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Aesop, Abraham Lincoln, and You

May I tell you about a writing technique shared by Aesop and Abe Lincoln?

Let's look first at Aesop's timeless tale about the tortoise and the hare. It's the one that ends "slow and sure wins the race." The entire story is about 160 words long.

Now let's move forward in history about 2600 years.

Nearly 150 years ago President Abe Lincoln stood to address the crowd at a cemetery dedication ceremony. He spoke so briefly and left the podium so quickly, the photographer barely had time to snap a picture.

Yet the Gettysburg Address is considered one of humankind's greatest speeches. And it's only about 240 words. (That's even more impressive when you consider the average speech back then ran about 7200 to 15,000 words!)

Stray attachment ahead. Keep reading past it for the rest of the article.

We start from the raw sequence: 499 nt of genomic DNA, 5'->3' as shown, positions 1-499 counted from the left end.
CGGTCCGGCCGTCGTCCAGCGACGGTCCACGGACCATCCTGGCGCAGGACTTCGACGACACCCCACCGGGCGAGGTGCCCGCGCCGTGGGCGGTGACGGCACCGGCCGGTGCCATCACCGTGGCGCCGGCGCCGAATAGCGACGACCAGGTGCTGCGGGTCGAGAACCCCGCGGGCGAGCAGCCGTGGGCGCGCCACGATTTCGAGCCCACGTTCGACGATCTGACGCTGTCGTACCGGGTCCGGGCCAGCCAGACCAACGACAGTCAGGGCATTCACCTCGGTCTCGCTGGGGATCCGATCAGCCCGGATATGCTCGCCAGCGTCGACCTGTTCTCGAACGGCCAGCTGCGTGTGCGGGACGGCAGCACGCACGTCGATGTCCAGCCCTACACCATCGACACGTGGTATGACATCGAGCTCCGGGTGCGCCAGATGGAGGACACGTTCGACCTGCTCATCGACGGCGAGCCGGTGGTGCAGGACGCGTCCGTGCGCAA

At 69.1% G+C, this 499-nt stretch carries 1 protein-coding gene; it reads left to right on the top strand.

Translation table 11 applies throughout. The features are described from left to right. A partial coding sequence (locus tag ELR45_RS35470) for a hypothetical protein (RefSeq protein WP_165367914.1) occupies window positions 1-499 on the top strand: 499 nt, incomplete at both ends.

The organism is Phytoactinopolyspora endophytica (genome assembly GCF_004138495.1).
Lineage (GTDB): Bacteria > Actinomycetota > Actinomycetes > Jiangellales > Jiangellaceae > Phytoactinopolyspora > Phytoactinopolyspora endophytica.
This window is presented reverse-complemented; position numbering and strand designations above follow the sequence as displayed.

Have you guessed what Aesop's tale and Lincoln's speech have in common? Yes?each is very short, well under 200 words.

Recent research presents convincing evidence that shorter, more succinct messages get read and remembered better than longer ones.

Next time you sit down to write a letter or report, remember Aesop. Remember Abe Lincoln. If they can write powerful documents in very few words, so can you.

You've got a great advantage over these two magnificent authors. They're not with us anymore. But tomorrow, you could create a classic.

Rix Quinn's new book "Words That Stick: A Guide to Short Writing with Big Impact" offers lots of writing ideas for both students and professionals. It's available from you local bookstore, or Ten Speed Press.

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